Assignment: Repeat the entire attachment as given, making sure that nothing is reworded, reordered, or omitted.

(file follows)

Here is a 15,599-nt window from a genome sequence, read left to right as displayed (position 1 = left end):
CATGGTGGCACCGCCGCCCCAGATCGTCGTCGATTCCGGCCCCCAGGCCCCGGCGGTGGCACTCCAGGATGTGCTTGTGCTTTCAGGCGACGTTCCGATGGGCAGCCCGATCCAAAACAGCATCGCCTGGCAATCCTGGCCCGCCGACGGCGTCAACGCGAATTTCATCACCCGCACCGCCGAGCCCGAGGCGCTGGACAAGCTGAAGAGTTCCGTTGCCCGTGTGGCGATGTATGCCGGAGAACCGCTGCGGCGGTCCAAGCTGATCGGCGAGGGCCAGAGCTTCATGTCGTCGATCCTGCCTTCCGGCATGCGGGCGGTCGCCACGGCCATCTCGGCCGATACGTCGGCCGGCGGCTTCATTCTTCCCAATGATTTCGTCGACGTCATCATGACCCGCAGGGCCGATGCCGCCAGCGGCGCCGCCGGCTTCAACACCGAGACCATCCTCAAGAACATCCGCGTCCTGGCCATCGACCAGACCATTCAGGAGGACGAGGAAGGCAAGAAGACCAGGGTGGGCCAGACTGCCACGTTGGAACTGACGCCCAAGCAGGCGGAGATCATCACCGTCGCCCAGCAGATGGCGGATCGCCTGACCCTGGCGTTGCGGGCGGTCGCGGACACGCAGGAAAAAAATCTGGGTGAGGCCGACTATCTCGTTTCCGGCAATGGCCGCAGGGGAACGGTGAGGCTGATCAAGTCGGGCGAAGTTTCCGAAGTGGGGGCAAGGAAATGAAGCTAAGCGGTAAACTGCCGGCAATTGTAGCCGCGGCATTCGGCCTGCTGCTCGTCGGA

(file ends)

Here is a 15,599-nt window from a genome sequence, read left to right as displayed (position 1 = left end):
CATGGTGGCACCGCCGCCCCAGATCGTCGTCGATTCCGGCCCCCAGGCCCCGGCGGTGGCACTCCAGGATGTGCTTGTGCTTTCAGGCGACGTTCCGATGGGCAGCCCGATCCAAAACAGCATCGCCTGGCAATCCTGGCCCGCCGACGGCGTCAACGCGAATTTCATCACCCGCACCGCCGAGCCCGAGGCGCTGGACAAGCTGAAGAGTTCCGTTGCCCGTGTGGCGATGTATGCCGGAGAACCGCTGCGGCGGTCCAAGCTGATCGGCGAGGGCCAGAGCTTCATGTCGTCGATCCTGCCTTCCGGCATGCGGGCGGTCGCCACGGCCATCTCGGCCGATACGTCGGCCGGCGGCTTCATTCTTCCCAATGATTTCGTCGACGTCATCATGACCCGCAGGGCCGATGCCGCCAGCGGCGCCGCCGGCTTCAACACCGAGACCATCCTCAAGAACATCCGCGTCCTGGCCATCGACCAGACCATTCAGGAGGACGAGGAAGGCAAGAAGACCAGGGTGGGCCAGACTGCCACGTTGGAACTGACGCCCAAGCAGGCGGAGATCATCACCGTCGCCCAGCAGATGGCGGATCGCCTGACCCTGGCGTTGCGGGCGGTCGCGGACACGCAGGAAAAAAATCTGGGTGAGGCCGACTATCTCGTTTCCGGCAATGGCCGCAGGGGAACGGTGAGGCTGATCAAGTCGGGCGAAGTTTCCGAAGTGGGGGCAAGGAAATGAAGCTAAGCGGTAAACTGCCGGCAATTGTAGCCGCGGCATTCGGCCTGCTGCTCGTCGGA